In Brooklyn, in my building, five people died in the beginning of the pandemic. This is a direct pivot to what you're doing with Epicenter, because my neighbors are not always people who are reading the New York Times or listening to WNYC. In part, I think because those organizations tend to target upper-middle-class white people as their core audience. And my neighbors are very diverse in every way, but predominantly Black, predominantly working class, a lot of immigrants. So what is it that you are doing now in terms of planning and executing something that reaches a different audience?

Kalita:

My husband and I are very connected to our community in Jackson Heights. We don't just live here. We really engage with the community. Feel like it defines us. As you know, the area around Jackson Heights, so Jackson Heights, Corona and Elmhurst are among the hardest hit communities in the world by COVID. And so in mid-March it started with just emails asking for help. Whether it's to get a COVID test, a hospital bed, or just figuring out what city agency can do what. Farai, I believe you play this role in your community too where you're sometimes the link to official New York, or getting help, or navigating bureaucracy. And I always say, if journalists can't play that role in their communities, then what good are they?

Chideya:

Yeah, absolutely. You and your husband are people that people turn to because you know about many things going on in the community and people needed help.

Kalita:

We started getting emails that were ... Just as examples, and this is March into April. A Nepali woman and her husband both had COVID. He was in Elmhurst Hospital on a ventilator. She was worried that she was about to be next. Her symptoms were pretty bad and they had two children under the age of five and nobody to watch them. And so those emails started to be forwarded to other friends of mine. And then came a call. The mechanic check at a cycle shop on Roosevelt Avenue is known throughout our neighborhood, because he used to be the mechanic for the Mexican cycling team. And his name is Juan.

And so we got word that Juan had passed away from COVID. He was in Elmhurst Hospital. The city has the body. Juan's daughter in Mexico wants to claim the body, but the Mexican consulate can't help her. And so this lands in our lap, and my husband looks at this picture and he says, "Oh my God. This guy helped me for years. If you need a flat, he charged me $2 or nothing at all." He just really felt like, "What do we do?" And we did what journalists do, you call one person after another person, and we figured out that they needed $2,500, which we were able to raise within a matter of days.

And then my husband and I looked at each other and we said, "We could keep it doing this, and we might go broke, but also this is not effective. We're just turning to the same people over and over to help people. There has to be a better way and yet the need feels greater than ever." And so we set about to say, how can we launch a newsletter? Having friends who are journalists, who live within 10 blocks of you is always a great thing, because everyone started to say, "How can we help? What do we want to amplify?"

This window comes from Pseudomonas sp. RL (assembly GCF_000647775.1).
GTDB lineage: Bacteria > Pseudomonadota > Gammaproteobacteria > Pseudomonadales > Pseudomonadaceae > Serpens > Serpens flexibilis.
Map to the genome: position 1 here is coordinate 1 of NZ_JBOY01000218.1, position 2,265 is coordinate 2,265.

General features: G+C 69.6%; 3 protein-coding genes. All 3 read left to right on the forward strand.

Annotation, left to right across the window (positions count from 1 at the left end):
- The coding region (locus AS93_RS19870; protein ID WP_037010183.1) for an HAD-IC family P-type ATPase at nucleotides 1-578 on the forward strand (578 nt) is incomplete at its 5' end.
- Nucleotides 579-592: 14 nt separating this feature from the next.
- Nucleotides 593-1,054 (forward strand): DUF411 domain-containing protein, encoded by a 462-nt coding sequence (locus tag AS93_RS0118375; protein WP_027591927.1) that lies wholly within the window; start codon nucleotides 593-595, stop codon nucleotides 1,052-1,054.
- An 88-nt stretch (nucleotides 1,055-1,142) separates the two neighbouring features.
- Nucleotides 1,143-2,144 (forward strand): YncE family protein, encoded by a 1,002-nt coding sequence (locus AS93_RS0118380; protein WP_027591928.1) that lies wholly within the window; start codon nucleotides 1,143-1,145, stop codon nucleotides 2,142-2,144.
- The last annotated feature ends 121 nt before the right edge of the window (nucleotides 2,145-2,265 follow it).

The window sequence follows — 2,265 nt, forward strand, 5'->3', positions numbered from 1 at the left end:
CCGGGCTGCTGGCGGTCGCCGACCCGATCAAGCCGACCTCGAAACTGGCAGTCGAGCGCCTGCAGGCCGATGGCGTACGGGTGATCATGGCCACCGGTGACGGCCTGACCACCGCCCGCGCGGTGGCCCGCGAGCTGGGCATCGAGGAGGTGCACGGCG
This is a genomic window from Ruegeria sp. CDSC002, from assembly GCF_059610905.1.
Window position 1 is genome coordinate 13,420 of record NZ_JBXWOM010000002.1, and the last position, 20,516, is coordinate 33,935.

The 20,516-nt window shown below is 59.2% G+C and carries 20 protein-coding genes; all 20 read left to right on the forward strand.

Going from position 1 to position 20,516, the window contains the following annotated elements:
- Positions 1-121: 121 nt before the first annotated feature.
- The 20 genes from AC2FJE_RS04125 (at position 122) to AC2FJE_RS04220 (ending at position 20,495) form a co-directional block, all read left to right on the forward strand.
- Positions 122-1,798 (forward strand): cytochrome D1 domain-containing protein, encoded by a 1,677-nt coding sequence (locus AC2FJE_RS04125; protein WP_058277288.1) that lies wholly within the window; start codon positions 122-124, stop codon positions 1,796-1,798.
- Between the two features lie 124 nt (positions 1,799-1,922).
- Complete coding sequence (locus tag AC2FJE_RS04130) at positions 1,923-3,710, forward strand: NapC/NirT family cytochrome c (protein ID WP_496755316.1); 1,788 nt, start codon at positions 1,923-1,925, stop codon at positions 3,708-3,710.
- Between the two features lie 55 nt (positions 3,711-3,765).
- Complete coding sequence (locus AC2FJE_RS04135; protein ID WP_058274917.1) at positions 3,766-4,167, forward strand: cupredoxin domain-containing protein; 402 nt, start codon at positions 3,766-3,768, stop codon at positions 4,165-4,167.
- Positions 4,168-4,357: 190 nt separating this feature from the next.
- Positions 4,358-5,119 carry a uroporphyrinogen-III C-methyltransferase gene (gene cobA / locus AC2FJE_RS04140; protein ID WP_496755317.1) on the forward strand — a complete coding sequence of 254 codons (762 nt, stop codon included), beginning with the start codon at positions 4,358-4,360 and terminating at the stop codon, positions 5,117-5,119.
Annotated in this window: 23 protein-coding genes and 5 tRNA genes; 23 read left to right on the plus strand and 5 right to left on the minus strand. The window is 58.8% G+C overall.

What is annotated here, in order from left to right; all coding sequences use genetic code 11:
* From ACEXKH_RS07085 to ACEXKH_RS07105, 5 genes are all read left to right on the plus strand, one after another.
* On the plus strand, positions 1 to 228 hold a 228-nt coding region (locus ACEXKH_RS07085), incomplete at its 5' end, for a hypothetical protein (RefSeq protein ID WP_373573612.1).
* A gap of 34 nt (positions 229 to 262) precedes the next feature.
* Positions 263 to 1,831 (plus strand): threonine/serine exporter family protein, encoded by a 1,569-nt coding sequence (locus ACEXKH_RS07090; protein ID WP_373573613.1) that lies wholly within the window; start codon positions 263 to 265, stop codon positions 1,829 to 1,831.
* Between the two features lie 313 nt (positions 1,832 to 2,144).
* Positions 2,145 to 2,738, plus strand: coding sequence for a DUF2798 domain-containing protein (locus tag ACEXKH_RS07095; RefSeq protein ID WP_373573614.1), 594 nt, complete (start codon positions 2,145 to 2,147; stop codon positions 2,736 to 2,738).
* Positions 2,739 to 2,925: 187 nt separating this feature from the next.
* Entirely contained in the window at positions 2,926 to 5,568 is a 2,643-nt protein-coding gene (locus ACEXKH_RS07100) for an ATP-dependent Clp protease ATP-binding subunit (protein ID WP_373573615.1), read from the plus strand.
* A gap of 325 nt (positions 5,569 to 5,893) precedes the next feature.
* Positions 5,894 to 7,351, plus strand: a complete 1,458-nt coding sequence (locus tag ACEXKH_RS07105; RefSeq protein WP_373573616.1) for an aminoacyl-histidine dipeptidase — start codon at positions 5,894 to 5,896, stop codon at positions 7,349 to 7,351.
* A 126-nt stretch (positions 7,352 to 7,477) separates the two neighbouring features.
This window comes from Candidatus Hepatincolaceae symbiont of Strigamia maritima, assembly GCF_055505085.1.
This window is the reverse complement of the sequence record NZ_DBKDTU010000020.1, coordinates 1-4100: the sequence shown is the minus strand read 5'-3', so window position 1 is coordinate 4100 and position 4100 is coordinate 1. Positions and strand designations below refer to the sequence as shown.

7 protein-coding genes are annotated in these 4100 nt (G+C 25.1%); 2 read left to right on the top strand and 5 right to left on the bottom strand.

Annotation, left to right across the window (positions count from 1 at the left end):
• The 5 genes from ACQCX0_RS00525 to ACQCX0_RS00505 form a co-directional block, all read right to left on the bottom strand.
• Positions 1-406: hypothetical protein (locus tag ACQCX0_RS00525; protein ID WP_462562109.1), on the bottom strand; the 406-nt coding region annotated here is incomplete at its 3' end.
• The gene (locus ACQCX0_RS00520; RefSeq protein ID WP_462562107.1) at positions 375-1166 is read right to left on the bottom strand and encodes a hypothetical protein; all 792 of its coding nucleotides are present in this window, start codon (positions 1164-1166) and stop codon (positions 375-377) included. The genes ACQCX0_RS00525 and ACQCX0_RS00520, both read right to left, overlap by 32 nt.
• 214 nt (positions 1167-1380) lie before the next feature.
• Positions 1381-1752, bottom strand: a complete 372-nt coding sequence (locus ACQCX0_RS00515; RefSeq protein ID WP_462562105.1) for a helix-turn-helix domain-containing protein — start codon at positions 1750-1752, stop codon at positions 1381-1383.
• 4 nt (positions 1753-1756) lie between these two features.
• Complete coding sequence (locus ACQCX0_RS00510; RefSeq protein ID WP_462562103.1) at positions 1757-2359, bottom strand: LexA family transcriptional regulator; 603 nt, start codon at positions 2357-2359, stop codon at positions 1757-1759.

So in the process of getting the newsletter, which subsequently we called Epicenter-NYC, together came the death of George Floyd. And I think this is significant because it starts to shift to what you're asking me about of how is this different from the New York Times covering Jackson Heights? How is this different from how ... At one point, the news trucks were lined up outside of Elmhurst Hospital, my employer, CNN, included. What are you building that's different? And I worried that yet again, journalists were talking about allyship when they might not even know what it means to be a good neighbor.

And if you don't engage in your own community and try to create community with what COVID for better or worse, forced, which is a 10 to 20 block radius of your house is your people, then how are we going to create that at scale, and bring those lessons from what it means to create community into our newsrooms?

Chideya:

And finally, what do you hope to do with the Epicenter as a model?

Kalita:

So I see the value of Epicenter and the ambition of Epicenter to create many like-minded networks around the country. And it might be a newsletter in some communities. It might be, as we're working with our friends, a documented immigration, news service, it might be through WhatsApp. While venture capitalists will talk about growing something at scale, there are inclusive models that allow us to say, "Actually, your point of view and my point of view in some cases match. So let's see what damage we can do together." And that's how we can operate at scale.

Chideya:

That was S. Mitra Kalita, founder of Epicenter-NYC. 

Thank you for joining us on Our Body Politic. We're on the air each week and everywhere you listen to podcasts.

Our Body Politic is presented and syndicated by KCRW, KPCC, and KQED. It's produced by Lantigua Williams & Co. I'm the creator and host, Farai Chideya. Juleyka Lantigua-Williams is executive producer. Paulina Velasco is senior producer. Cedric Wilson is lead producer and mixed this episode. Original music by Kojin Tashiro. Our political booker is Mary Knowles. Michelle Baker and Emily Daly, are our assistant producers. Production assistance from Mark Betancourt, Mike Castañeda, Zuheera Ali, and Virginia Lora.

Funding Credit:

Funding for Our Body Politic is provided by Craig Newmark Philanthropies, and by The Jonathan Logan Family Foundation, empowering world-changing work.

CITATION:

Chideya, Farai, host. “November 13, 2020: Senator Tammy Duckworth on a Lifetime of Service, Breaking Down the “WoC Vote,” and the Freedom to Imagine Liberation.”  Our Body Politic, Diaspora Farms LLC. November 13, 2020. https://our-body-politic.simplecast.com/